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Unless you’re under a rock, you know that the WannaCry Ransomware cyberattack swept worldwide headlines last week.
Organizations scrambled to apply the latest Microsoft security patch to their computers to prevent the spread of the attack. It’s estimated that the ransomware attack hit more than 300,000 victims in 150 countries.
There is an old riddle about firewall management -
Question: What goes in but never comes out?
Answer: A firewall rule!
Most organizations have well established methods and procedures for adding rules into a firewall, but very few organizations have strategies for removing rules that no longer serve a legitimate business purpose. If you are a firewall administrator, see if you can remember the last time someone in you company called you and said, Hey, remember that rule I had you add 6 months ago, I'm done with that project now, you can delete the rule. Contrast that with how often you have been told, You have to make this change right now, the business depends on it. It's no wonder firewall policies grow out of control.Of course, there are many reasons a firewall rule becomes obsolete:
Regardless of the reason, rules that no longer serve a business purpose should be removed to both reduce policy complexity and remove the risk associated with the access. Consider an application in the DMZ that has been taken off-line and the firewall team was not notified. Some days or months later, that IP address is reused for a new system. Whatever access was permitted to the old system is now open to the new system putting it and the organization at risk.
Of course the best solution is a business process that ensures this never happens. It is worth pursuing this and making rule expiration, rule review and a comprehensive rule aging process part of firewall management. However, it is also worth implementing a technology solution to identify any rules that slip through that process.
Identifying unused rules or objects is difficult as they are not technically incorrect and static analysis of a policy will not reveal the problem without tremendous environmental knowledge. To identify these rules and objects, it is necessary to analyze the active policy against the actual network traffic patterns. By associating firewall access logs with the rule that generated them, it is possible to identify most used rules, which objects are used in a rule and perhaps most importantly, which rules are never used. Once identified, these rules can be removed to reduce policy complexity and improve security.
By no means is this sufficient to fully clean up or validate a policy. Just because a rule is in use does not justify the access it permits. However, this is a very good step in cleaning up a firewall to remove the access that is neither used or needed.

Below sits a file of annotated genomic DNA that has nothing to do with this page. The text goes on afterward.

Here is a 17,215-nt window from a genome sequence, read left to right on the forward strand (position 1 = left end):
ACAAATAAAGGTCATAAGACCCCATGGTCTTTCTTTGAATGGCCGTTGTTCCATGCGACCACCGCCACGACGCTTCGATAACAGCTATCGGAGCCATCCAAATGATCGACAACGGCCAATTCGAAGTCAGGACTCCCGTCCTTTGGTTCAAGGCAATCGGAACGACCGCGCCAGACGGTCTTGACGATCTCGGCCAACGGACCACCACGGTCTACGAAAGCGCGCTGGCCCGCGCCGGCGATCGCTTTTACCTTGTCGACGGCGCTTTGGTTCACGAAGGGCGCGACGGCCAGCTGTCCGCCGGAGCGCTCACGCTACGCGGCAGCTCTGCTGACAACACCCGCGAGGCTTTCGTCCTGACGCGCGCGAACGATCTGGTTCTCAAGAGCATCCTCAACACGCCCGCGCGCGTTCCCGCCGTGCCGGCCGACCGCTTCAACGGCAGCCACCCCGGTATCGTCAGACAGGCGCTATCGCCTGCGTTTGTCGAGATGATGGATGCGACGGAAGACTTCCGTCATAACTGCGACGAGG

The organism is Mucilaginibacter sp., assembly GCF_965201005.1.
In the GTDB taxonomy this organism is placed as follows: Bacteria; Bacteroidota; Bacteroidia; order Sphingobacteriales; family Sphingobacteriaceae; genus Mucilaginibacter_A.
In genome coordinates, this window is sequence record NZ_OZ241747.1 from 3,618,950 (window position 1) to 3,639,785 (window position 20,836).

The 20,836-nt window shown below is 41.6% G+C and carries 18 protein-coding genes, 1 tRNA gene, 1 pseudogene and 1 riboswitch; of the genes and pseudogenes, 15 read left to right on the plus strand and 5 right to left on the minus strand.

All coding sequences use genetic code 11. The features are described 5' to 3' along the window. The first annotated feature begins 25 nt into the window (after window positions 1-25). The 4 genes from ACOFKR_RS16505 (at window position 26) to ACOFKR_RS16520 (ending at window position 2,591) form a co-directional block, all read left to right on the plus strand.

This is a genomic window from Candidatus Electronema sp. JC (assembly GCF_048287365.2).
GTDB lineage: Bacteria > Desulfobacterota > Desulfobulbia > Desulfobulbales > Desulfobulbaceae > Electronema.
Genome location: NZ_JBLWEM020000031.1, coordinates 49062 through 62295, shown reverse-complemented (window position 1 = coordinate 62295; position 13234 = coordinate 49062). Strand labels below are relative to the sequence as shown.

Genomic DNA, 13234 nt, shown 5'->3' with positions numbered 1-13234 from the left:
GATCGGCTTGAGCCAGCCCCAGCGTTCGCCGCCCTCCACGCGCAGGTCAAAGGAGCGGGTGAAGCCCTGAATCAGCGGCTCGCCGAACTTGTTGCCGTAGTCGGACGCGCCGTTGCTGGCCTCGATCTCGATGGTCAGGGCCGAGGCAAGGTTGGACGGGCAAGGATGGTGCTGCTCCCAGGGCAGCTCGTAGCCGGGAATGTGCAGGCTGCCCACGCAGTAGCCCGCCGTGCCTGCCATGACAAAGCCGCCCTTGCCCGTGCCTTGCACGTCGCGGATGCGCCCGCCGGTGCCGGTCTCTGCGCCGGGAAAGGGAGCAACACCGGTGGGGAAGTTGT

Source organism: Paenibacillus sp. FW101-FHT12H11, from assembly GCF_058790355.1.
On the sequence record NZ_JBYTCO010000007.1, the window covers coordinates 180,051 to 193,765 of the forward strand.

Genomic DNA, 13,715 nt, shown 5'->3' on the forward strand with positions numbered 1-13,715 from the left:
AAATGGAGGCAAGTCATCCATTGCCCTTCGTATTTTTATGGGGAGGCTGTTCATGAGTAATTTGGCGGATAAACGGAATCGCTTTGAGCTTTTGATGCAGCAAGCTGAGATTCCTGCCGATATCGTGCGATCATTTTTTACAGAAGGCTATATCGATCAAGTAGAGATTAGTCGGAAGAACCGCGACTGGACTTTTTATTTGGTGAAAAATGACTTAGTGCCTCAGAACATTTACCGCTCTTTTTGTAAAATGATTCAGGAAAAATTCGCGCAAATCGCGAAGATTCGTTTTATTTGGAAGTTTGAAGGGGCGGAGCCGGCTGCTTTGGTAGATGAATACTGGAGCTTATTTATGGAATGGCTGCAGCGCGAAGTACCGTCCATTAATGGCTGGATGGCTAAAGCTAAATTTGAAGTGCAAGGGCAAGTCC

So you’ve purchased a new firewall. Now what?
You’ve got to decide which access is allowed, which isn’t allowed and whether or not rules are compliant with internal and regulatory standards.
Things are running along smoothly and then the dreaded “change.” A user submits a new access request and the fun begins. Is this access necessary? Safe? Compliant? And what happens when it’s time to retire unused rules?
How Effective Security Management Can Help Teams Cover the Exponentially Increasing Gap between Technology & the Resources Available to Manage It
Security teams today are under tremendous pressure due to the rising frequency and impact of breaches and a business that wants to move faster and faster. The answer to both of these challenges has always been to add more technology and staff resources.
However, each new technology added creates complexity. More rules are created and more data is generated. As networks continue to evolve, this complexity will only grow. And while staff resources may increase, they will never match the exponential growth of technology.
FireMon calls this phenomenon The Complexity Gap and has set out to help security teams close it.
Join us for this webinar with Frost & Sullivan where we’ll explore the causes of “The Gap” and how workforce multipliers such as intelligence and automation help staff manage their security more efficiently and more effectively.
Helping Enterprise Security Teams Improve Resource Efficiency & Reduce Overall Risk Exposure
Firewall technology has come a long way since its initial, most rudimentary forms. Next-Generation Firewalls (NGFW) are the latest development, and organizations are accelerating adoption to the new technology. But NGFWs aren’t a fix-all solution.